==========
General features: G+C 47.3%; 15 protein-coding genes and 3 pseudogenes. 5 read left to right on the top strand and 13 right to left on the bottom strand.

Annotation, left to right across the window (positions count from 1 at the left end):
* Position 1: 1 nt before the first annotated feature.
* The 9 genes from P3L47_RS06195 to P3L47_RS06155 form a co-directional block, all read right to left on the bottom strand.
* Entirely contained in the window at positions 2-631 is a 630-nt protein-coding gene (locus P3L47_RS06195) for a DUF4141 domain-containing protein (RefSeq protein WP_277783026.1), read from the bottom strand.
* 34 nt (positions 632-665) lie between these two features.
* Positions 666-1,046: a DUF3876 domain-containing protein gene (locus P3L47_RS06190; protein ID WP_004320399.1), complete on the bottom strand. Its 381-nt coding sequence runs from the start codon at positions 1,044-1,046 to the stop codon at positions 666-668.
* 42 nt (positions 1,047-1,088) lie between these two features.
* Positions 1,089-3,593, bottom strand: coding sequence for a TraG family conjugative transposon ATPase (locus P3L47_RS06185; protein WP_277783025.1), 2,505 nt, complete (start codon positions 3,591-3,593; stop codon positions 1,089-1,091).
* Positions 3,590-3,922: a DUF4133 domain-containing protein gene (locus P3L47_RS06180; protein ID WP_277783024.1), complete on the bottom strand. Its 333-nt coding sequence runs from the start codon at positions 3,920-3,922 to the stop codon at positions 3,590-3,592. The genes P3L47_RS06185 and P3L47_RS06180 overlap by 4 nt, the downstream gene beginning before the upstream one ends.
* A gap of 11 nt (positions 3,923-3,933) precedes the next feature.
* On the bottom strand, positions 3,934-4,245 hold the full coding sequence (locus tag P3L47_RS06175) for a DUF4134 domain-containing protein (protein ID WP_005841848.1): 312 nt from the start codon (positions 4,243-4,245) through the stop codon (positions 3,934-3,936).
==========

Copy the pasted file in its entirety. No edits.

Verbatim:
General features: G+C 47.3%; 15 protein-coding genes and 3 pseudogenes. 5 read left to right on the top strand and 13 right to left on the bottom strand.

Annotation, left to right across the window (positions count from 1 at the left end):
* Position 1: 1 nt before the first annotated feature.
* The 9 genes from P3L47_RS06195 to P3L47_RS06155 form a co-directional block, all read right to left on the bottom strand.
* Entirely contained in the window at positions 2-631 is a 630-nt protein-coding gene (locus P3L47_RS06195) for a DUF4141 domain-containing protein (RefSeq protein WP_277783026.1), read from the bottom strand.
* 34 nt (positions 632-665) lie between these two features.
* Positions 666-1,046: a DUF3876 domain-containing protein gene (locus P3L47_RS06190; protein ID WP_004320399.1), complete on the bottom strand. Its 381-nt coding sequence runs from the start codon at positions 1,044-1,046 to the stop codon at positions 666-668.
* 42 nt (positions 1,047-1,088) lie between these two features.
* Positions 1,089-3,593, bottom strand: coding sequence for a TraG family conjugative transposon ATPase (locus P3L47_RS06185; protein WP_277783025.1), 2,505 nt, complete (start codon positions 3,591-3,593; stop codon positions 1,089-1,091).
* Positions 3,590-3,922: a DUF4133 domain-containing protein gene (locus P3L47_RS06180; protein ID WP_277783024.1), complete on the bottom strand. Its 333-nt coding sequence runs from the start codon at positions 3,920-3,922 to the stop codon at positions 3,590-3,592. The genes P3L47_RS06185 and P3L47_RS06180 overlap by 4 nt, the downstream gene beginning before the upstream one ends.
* A gap of 11 nt (positions 3,923-3,933) precedes the next feature.
* On the bottom strand, positions 3,934-4,245 hold the full coding sequence (locus tag P3L47_RS06175) for a DUF4134 domain-containing protein (protein ID WP_005841848.1): 312 nt from the start codon (positions 4,243-4,245) through the stop codon (positions 3,934-3,936).